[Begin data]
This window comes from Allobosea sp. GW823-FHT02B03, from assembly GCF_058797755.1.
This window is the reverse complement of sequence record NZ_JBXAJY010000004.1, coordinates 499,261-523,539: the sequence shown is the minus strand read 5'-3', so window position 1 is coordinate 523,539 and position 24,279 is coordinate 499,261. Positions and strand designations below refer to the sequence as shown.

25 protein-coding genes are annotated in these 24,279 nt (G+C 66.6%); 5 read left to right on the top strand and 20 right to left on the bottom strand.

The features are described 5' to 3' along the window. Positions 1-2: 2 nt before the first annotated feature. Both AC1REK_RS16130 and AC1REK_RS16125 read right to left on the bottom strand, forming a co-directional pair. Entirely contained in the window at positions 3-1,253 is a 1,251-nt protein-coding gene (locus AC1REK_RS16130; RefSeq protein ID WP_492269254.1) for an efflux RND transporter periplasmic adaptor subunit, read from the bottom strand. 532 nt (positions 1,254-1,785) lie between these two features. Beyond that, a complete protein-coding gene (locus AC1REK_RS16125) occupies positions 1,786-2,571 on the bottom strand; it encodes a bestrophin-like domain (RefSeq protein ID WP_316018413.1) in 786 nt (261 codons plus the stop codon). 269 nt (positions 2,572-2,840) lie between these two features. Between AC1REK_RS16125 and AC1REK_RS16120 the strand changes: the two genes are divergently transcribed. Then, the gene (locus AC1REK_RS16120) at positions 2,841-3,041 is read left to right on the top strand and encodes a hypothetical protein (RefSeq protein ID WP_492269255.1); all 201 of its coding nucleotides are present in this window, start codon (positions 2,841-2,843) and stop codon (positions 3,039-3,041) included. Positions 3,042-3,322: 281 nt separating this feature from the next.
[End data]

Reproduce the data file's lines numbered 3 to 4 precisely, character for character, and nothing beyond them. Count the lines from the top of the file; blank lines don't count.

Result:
25 protein-coding genes are annotated in these 24,279 nt (G+C 66.6%); 5 read left to right on the top strand and 20 right to left on the bottom strand.

The features are described 5' to 3' along the window. Positions 1-2: 2 nt before the first annotated feature. Both AC1REK_RS16130 and AC1REK_RS16125 read right to left on the bottom strand, forming a co-directional pair. Entirely contained in the window at positions 3-1,253 is a 1,251-nt protein-coding gene (locus AC1REK_RS16130; RefSeq protein ID WP_492269254.1) for an efflux RND transporter periplasmic adaptor subunit, read from the bottom strand. 532 nt (positions 1,254-1,785) lie between these two features. Beyond that, a complete protein-coding gene (locus AC1REK_RS16125) occupies positions 1,786-2,571 on the bottom strand; it encodes a bestrophin-like domain (RefSeq protein ID WP_316018413.1) in 786 nt (261 codons plus the stop codon). 269 nt (positions 2,572-2,840) lie between these two features. Between AC1REK_RS16125 and AC1REK_RS16120 the strand changes: the two genes are divergently transcribed. Then, the gene (locus AC1REK_RS16120) at positions 2,841-3,041 is read left to right on the top strand and encodes a hypothetical protein (RefSeq protein ID WP_492269255.1); all 201 of its coding nucleotides are present in this window, start codon (positions 2,841-2,843) and stop codon (positions 3,039-3,041) included. Positions 3,042-3,322: 281 nt separating this feature from the next.